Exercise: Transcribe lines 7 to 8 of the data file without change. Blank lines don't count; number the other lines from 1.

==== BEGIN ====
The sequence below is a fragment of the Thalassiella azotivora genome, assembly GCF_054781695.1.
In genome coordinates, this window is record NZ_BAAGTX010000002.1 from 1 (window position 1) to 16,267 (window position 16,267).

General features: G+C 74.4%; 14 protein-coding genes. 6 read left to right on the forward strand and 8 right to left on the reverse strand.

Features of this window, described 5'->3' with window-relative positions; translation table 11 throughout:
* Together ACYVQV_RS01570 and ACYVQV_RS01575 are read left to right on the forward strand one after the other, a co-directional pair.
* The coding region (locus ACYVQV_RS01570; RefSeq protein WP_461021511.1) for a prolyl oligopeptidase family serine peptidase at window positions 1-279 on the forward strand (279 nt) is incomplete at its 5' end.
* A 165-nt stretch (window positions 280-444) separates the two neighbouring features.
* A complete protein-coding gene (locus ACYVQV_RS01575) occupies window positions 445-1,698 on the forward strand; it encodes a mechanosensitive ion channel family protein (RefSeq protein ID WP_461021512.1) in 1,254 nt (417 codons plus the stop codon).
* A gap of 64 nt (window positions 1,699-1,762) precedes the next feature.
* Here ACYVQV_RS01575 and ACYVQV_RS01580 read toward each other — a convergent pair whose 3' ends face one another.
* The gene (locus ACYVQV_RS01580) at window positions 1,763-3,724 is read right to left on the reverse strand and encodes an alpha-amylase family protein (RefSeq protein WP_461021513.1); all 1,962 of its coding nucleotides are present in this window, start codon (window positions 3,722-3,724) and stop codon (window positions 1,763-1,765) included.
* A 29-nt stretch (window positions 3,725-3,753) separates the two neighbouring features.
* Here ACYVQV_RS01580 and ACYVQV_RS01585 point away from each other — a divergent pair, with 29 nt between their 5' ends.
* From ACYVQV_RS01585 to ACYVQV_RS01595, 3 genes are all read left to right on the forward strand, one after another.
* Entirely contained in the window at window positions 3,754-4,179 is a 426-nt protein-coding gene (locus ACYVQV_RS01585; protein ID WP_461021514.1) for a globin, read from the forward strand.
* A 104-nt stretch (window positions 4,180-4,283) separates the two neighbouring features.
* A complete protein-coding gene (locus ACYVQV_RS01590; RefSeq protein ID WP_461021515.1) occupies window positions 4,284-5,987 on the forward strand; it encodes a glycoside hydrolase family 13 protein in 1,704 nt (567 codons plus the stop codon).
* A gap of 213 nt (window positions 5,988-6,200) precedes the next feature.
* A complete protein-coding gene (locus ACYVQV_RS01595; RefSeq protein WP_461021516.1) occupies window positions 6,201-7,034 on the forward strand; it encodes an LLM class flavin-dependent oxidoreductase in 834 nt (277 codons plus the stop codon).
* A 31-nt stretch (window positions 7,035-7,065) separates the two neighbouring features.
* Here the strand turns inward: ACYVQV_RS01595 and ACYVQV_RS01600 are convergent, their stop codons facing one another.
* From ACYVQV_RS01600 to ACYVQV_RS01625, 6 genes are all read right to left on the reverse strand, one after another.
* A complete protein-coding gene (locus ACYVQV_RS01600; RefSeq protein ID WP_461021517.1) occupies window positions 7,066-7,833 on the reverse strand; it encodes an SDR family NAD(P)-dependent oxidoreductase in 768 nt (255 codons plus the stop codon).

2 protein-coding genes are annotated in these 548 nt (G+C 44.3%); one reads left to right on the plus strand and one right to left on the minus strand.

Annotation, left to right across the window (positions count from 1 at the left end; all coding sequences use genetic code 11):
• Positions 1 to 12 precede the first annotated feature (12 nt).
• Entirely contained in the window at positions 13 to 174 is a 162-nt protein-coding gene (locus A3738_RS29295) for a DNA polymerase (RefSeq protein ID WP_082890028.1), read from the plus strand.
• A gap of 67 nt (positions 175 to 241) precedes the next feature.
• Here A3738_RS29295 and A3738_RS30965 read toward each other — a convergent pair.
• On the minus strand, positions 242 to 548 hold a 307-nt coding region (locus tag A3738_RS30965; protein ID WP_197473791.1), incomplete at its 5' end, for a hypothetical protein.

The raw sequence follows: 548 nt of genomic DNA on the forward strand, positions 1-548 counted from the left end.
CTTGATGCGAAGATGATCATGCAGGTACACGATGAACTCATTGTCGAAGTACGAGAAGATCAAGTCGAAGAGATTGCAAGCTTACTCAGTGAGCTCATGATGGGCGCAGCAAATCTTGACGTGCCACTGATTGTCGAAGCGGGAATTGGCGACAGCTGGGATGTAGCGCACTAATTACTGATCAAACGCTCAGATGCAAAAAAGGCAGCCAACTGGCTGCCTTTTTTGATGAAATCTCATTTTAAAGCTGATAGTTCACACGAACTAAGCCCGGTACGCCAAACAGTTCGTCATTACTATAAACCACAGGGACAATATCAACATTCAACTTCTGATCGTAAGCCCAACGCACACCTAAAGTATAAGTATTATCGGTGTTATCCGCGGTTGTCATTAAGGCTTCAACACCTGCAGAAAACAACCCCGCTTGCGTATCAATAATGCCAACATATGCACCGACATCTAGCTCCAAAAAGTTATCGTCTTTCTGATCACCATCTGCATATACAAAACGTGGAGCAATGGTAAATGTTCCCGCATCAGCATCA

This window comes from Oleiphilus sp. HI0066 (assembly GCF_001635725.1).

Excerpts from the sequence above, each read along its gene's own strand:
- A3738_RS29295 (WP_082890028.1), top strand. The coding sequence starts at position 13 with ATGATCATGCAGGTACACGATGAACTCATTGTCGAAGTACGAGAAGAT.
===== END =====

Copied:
* A 165-nt stretch (window positions 280-444) separates the two neighbouring features.
* A complete protein-coding gene (locus ACYVQV_RS01575) occupies window positions 445-1,698 on the forward strand; it encodes a mechanosensitive ion channel family protein (RefSeq protein ID WP_461021512.1) in 1,254 nt (417 codons plus the stop codon).